Do Metal Ions or Debris from a Metal on Metal Hip Device Cause Health Problems?
Metal-metal bearings have advantages for active patients because their wear resistance is much greater than that of polyethylene, they do not fracture and they perform better with larger diameter balls. It has been known for three decades that the serum and urine levels of cobalt and chromium (the main elements in a metal-metal hip bearing) are increased in patients with a metal-metal bearing. The health impact of such ion levels has not been established and continues to be debated. Trace element analysis requires very sensitive equipment since the levels are in parts per billion (ppb). Absent some environmental exposure, serum and urine levels of cobalt and chromium are effectively zero in people with no metallic implants. In patients with a well-functioning total joint with a metal-on- polyethylene bearing, the serum levels are generally less than 1 ppb. In patients with a well-functioning prosthesis with a metal-metal bearing, the ion levels are generally between 1 and 5 ppb. These levels are very low and are 1/10th to 100 times less than posted industrial toxic levels. If there is any increase in overall health risk to patients with a metal-metal bearing prosthesis, it is very low. The JRI continues to closely monitor patients with metal-metal bearing prostheses to better define the benefits and risks of this technology.
There is one potential problem with metal-on-metal bearings. Normal wear results in release of metal particles into the body. One problem with any artificial bearing surface is the wear regenerated by normal daily wear and tear. Large volumes of plastic generated by metal on plastic (traditional) replacements result in large amounts of bone destruction, (osteolysis) around implants and has been the major cause for failure in young patients. Both ceramic-on-ceramic and metal-on-metal devices generate about 99% less wear debris than traditional bearings and the debris generated seems to cause less irritation to the bone than plastic debris does. There has been some speculation of the potential for metal debris to cause cancer. However, with careful studies to date, no links have been demonstrated.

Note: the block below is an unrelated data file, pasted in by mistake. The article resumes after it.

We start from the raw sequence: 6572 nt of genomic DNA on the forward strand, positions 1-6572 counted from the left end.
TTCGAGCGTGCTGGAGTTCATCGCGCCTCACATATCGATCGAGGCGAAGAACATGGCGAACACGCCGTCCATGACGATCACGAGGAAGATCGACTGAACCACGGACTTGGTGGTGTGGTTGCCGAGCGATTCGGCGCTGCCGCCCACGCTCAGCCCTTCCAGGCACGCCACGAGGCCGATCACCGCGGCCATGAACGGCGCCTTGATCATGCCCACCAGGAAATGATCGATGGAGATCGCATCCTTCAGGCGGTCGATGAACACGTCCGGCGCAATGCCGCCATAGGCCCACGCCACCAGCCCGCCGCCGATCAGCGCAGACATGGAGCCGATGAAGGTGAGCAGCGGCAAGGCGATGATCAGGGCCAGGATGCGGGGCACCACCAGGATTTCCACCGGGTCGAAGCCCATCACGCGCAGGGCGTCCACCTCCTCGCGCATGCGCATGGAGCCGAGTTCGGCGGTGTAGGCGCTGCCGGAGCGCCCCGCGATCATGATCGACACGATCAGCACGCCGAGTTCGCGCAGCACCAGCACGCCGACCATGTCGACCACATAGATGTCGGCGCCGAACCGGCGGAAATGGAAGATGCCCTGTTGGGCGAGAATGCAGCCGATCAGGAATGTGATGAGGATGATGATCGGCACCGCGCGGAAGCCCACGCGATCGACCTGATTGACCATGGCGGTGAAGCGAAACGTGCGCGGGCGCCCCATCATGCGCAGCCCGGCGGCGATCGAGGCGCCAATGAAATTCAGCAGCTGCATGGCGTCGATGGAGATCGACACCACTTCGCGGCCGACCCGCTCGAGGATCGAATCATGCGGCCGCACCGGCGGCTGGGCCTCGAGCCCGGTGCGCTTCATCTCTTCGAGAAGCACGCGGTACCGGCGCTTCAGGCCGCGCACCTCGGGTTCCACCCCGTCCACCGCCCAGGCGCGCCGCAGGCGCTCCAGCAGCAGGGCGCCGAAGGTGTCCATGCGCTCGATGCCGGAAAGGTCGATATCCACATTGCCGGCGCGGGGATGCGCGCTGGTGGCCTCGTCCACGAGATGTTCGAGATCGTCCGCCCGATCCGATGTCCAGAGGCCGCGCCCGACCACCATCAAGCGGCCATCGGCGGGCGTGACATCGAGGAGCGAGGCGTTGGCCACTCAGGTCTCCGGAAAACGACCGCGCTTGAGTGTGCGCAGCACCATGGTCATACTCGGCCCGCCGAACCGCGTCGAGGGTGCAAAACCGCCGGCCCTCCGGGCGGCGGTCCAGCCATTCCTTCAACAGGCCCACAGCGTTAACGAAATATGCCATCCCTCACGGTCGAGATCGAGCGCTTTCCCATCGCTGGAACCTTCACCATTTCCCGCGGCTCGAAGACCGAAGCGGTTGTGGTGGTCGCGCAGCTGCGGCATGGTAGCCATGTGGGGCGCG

My opinion is that the advantage of metal on metal bearings strongly outweighs the potential risks. Now we can return patients to normal function with almost no restrictions and expect their implants to last more than 10 years at very high activity levels. Most patients will never require another operation on their hip. If ceramic-on-ceramic or metal-on-crosslinked polyethylene bearings are used, wear is also not a problem, but significant restrictions remain. No running or jumping can be allowed due to the risk of fracture of the implant: no crossing of the legs or extreme bending can be allowed due to the risk of dislocation. I am surprised that any person would choose anything other than a large metal-on-metal bearing!
Metal ion dispersal
The current generation of surface replacements are metal-on-metal bearings. That means both the ball and the socket are made entirely of metal. Although this cuts down dramatically on the wear and tear of the components, it has been shown to cause metal ions to be dispersed through the body. Cobalt and chromium ions are measurable in the blood stream, but have not been shown to cause cancer or any other disease in humans. Although the metal ions are measurable, no one knows what a safe level is. Generally, people with functioning kidneys are able to excrete the ions in their urine.
The level of metal ions depends most on the position of the implants. It they are put in right, the level is low. The ion levels are no higher for a well-positioned resurfacing than they are for a MoM total hip.